Opening Night Success!!! Ruddigore, or the Witch's Curse!
Barney Lewis | On 21, Jul 2017
It wasÂ opening night at The Playhouse, QPAC forÂ Opera Queensland’s production of Ruddigore, or the Witch’s Curse! and the anticipation amongst the audience wasÂ palpable. Artistic DirectorÂ Lindy Hume’sÂ spin on the lesser knownÂ Gilbert and SullivanÂ piece was only moments away and fuelling the anticipation of those in their seats wasÂ Richard Roberts’ off-kilter stage design. It wasÂ time for the gothic,Â Python-esqueÂ inspired show to kick start its Brisbane run. I strapped myselfÂ in!
Desperate bridesmaids, an old maid, tea cups, teapots and the beautiful but etiquette obsessed Rose Maybud open this delightful production and set the tone for the first half ofÂ Ruddigore, or the Witch’s Curse!Â
The RuddigoreÂ tale revolvesÂ around a family curse, two brothers, a foster brother, the town’s most attractive and eligible bachelorette and a crazed, jilted bride-to-be. Meet Robin Oakapple aka Sir Ruthven Murgatroyd, Sir Despard Murgatroyd, Richard “Dick” Dauntless, Rose Maybud and Mad Margaret. These five characters are the centrepiece of Gilbert and Sullivan’s follow up toÂ The Mikado.Â At the heart of this story is an older brother who escapes a family curse of having to commit a crime a day or die a painful death, and by doing so passes this burden to his younger brother.
Bryan Probets was at his brilliant best on opening night as Robin Oakapple/Sir Ruthven Murgatroyd. He was not alone however in delivering a wonderul display of opera at its finest. In fact, all the players were in top form for the premier performance. It came as no surprise that both Christine Johnston as Mad Margaret and Natalie Christie Peluso as Rose were on top of their games. These talented actors played the female characters with depth and harnessed the power of their femininity. Their performances were a credit to both themselves as performers but significantly a credit to Director Lindy Hume who provided the freedom and direction for these characters to be multi-dimensional.Â Act One for mine however was owned by the performances of Jason Barry-Smith as the villainous Sir Despard Murgatroyd and Kanen Breen as the crass but hilarious roughneck sailor, Richard Dauntless. W.S Gilbert proves that dick jokes have been around forever. As Kanen Breen told The Creative Issue (TCI) after the show, “Even though RuddigoreÂ is not the best known Gilbert and Sullivan (production), those that do know it would be very upset if the dick jokes werenâ€™t in there because theyâ€™re all written in the script and they (the audience) have come to expect that. There is a lot of leeway in that script for dick gags and we certainly take them to the logical, classless conclusionâ€.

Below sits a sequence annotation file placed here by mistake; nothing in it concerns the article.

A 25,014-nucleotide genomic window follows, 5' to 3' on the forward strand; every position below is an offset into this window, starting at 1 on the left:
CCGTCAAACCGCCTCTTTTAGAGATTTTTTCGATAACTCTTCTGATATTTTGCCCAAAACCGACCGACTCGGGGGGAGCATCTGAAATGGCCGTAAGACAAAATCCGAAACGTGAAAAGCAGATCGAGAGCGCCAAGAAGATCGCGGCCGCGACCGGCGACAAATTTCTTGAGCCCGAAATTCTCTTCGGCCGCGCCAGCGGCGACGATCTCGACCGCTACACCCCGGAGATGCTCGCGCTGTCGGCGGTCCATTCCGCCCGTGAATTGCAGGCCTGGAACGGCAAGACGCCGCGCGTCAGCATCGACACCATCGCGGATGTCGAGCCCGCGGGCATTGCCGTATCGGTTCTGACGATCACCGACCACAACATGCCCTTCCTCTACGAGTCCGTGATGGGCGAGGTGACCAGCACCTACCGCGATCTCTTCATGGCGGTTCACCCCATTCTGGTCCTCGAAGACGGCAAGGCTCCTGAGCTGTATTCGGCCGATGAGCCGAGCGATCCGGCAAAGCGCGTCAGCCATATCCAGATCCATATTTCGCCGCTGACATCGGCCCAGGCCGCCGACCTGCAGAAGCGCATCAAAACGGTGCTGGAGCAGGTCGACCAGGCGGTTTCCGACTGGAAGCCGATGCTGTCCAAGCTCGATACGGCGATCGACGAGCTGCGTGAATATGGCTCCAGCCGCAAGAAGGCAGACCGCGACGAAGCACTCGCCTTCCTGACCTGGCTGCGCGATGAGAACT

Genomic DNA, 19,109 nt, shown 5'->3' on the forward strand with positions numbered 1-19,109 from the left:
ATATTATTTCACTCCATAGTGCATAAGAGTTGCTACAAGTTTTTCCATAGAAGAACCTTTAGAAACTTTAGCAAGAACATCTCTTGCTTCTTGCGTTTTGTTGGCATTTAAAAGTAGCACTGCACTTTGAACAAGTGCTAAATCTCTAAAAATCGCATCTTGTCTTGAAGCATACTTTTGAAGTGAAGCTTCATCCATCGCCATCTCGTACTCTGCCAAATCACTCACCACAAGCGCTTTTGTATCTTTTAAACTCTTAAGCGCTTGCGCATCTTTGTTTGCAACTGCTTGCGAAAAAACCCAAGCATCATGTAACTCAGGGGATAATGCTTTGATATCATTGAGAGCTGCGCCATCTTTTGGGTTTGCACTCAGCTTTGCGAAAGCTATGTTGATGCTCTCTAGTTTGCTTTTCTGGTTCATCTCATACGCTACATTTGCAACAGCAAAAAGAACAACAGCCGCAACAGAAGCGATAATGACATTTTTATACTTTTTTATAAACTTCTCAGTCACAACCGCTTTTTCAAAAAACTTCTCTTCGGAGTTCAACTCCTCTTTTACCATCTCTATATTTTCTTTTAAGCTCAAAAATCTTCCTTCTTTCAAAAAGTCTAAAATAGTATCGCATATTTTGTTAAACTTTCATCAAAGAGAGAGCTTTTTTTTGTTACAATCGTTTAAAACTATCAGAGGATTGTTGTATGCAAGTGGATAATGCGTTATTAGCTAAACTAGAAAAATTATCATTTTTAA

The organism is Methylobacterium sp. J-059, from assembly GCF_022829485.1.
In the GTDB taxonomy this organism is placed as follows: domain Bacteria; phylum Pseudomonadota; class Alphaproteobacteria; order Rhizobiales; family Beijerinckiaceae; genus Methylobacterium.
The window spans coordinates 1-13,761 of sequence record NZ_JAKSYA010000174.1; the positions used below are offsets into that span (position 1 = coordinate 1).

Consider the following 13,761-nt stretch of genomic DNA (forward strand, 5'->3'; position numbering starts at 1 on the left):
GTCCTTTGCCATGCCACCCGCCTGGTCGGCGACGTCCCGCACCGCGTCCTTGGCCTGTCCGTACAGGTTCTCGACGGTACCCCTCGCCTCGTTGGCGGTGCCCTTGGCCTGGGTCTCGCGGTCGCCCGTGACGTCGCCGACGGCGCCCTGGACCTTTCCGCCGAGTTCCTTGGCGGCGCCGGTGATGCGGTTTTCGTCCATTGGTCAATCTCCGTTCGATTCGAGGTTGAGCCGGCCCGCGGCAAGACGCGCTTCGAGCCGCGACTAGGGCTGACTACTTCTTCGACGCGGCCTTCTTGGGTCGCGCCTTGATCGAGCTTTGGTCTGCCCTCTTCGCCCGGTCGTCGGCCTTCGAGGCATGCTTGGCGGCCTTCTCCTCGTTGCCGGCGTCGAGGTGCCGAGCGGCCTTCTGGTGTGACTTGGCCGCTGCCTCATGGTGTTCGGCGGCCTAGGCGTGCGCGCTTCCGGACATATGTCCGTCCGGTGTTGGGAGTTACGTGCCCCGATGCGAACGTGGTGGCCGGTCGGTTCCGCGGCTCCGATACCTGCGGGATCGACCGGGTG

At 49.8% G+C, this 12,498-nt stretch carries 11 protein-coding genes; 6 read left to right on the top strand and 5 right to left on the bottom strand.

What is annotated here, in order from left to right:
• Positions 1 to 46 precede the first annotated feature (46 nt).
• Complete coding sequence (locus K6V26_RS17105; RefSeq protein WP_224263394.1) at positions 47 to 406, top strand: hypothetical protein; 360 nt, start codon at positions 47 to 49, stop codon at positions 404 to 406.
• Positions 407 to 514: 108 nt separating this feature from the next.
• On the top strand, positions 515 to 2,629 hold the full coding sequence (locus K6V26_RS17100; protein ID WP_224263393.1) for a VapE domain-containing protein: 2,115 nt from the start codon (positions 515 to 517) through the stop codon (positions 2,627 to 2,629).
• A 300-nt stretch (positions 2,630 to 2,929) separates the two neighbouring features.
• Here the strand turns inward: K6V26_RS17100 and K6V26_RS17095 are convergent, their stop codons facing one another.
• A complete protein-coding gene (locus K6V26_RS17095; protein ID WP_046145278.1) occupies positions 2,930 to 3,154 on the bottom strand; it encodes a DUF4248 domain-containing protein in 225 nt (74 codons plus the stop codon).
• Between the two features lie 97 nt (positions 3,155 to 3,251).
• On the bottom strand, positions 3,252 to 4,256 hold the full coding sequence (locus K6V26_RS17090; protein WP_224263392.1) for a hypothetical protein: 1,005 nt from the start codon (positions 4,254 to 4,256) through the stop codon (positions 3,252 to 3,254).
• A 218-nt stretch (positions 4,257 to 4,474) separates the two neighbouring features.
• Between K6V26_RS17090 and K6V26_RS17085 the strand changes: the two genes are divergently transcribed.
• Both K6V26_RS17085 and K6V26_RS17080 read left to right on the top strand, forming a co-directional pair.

Act Two flipped the production on its head and also challenged the main players to produce a 180 degree turn. The squeaky clean Robin inherits the curse and must transform into a conspiring villain or perish. The once cursed Despard is set free from his life of daily crimes and in the strangest of unions, couples with Mad Margaret and brings a tambarine inspired performance as they transform into officers of The Salvation Army.
The set design is a masterclass by Richard Roberts. The Andy Warhol inspired Pop Art portraits come to life as the Murgatroyd clan haunt Ruthven and ensure he understands his new lot in life. This brilliant use of set design was a highlight of the performance and the audience certainly responded to the inspired creativity that was served up as the haunting figures graced the stage. The introduction of these ghosts of Murgatroyd past ensures a high point of the closing halfhour, a shining performance by Andrew Collis as Sir Roderick.
Following the final curtain call, TCI enjoyed Â the pleasure of discussing the production with Dick Dauntless, aka Kanen Breen and asked what twist he felt Director Lindy Hume had put on Opera Queensland’s production ofÂ Ruddigore. “Thatâ€™s a good question. I was actually in the chorus of the last professional production of RuddigoreÂ that happened 20 odd years ago with the Melbourne State Opera and I know that Lindy really wanted to do RuddigoreÂ primarily because there are two very strong female protagonists written in the show, and quite often what happens with Gilbert and Sullivan operettas like The MikadoÂ or Pirates (of Penzance),Â what have you, the female characters are sort of very easily played as two dimensional, dumbed down, sort of ditsy, you know, not particularly smart or worldly people. Part of the attraction that Lindy felt towards this piece is that there are two female characters, one of whom is mentally unstable um, but Lindy really wanted to present a Gilbert and Sullivan that put the women characters at the forefront of the action of the piece and allowed the women to drive what went on, and I think thatâ€™s primarily the difference between this production of RuddigoreÂ and other ones, because it is, it is possible to do a production of RuddigoreÂ where the women are relegated to the background and the men drive the action, but Lindy made it her mission to give the women as much onstage time and as much of a voice as she was able to do and I think sheâ€™s achieved that really well and I think itâ€™s far from a feminist tale but it certainly gives the women equal input into their own fates which isnâ€™t always the case in Gilbert and Sullivanâ€.
The opening night performance was crisp and on point. A triumph. This production is something special. If the stars align, regional Queensland audiences will have the pleasure of attending this production if and when Opera Queensland take their polished version of Ruddigore, or the Witch’s Curse!Â on the road.
What: Ruddigore, or the Witchâ€™s Curse! by Opera Queensland
When: 14 to 29 July
Where: The Playhouse, QPAC
Cost: $25 â€“ $130
Images – Courtesy of Susan Hetherington and supplied.